Also I used fresh lemon juice ( the lemons came off my father-in-law’s tree, they are in season at the moment, taste great and what’s better than fresh local organic produce!) rather than lemon extract.  The process of getting lemon extract is usually using a carrier like alcohol which evaporates at a faster rate than water so again this added to the cooking time.

This is what I did different.

So from the recipe that I’ve link to above I made a few changes:

  • I used the cup measurements rather than gram measurements.
  • The coconut milk I left the extra 3 tablespoons out – Aust vs US cups.
  • I used fresh lemon juice instead of extract.
  • In the end I cooked it for an extra 15 minutes. It was starting to look pretty brown so I covered it with foil for the final 15 mins.

And the end result?

Before I tell you that, I forgot to tell you about the lemon glaze. The smarter side of the brains trust suggested that I candy some lemon rind as a garnish for the top and what a great idea that was! Thanks Darl! I took the rind off with a peeler then cut them into long thin strips. Boiled them in a little water just to soften them, drained them and kept the lemon infused water for the glaze.I boiled up some honey and dropped the rind in. Once it had reached candy stage, using a fork I took the strips out and laid them on a cooling rack to harden.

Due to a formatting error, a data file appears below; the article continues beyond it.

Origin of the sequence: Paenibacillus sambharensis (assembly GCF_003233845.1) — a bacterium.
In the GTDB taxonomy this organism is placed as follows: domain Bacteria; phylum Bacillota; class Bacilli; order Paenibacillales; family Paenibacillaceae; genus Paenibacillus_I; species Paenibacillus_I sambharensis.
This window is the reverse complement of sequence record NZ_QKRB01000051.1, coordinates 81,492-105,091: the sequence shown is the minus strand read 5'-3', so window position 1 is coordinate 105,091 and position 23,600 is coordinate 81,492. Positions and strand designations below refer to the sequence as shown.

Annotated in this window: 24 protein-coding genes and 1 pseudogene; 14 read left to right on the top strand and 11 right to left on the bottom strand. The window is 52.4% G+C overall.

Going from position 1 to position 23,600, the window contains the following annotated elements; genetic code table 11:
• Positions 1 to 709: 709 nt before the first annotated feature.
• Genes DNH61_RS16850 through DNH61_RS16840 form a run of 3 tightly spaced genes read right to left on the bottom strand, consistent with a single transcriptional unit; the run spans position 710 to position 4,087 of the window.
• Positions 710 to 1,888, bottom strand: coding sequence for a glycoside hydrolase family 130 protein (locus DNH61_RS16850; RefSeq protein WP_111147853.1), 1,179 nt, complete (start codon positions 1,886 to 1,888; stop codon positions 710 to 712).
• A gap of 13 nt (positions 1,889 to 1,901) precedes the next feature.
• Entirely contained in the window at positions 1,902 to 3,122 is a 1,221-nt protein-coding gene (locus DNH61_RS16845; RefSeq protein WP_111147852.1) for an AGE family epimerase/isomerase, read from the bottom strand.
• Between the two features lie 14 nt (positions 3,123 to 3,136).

In the glaze I used lemon Juice, the zest of a lemon, honey and the water I boiled the rind in. I let this simmer till it had reduced to about half. Then with a fork I poked holes in the cake for the glaze to soak in. After it had cooled a little I poured it over the cake. Using a spatula I spread it so it drizzled over the edges. To finish I places random bits of rind over the cake finished with an artsy pile / nest in the middle.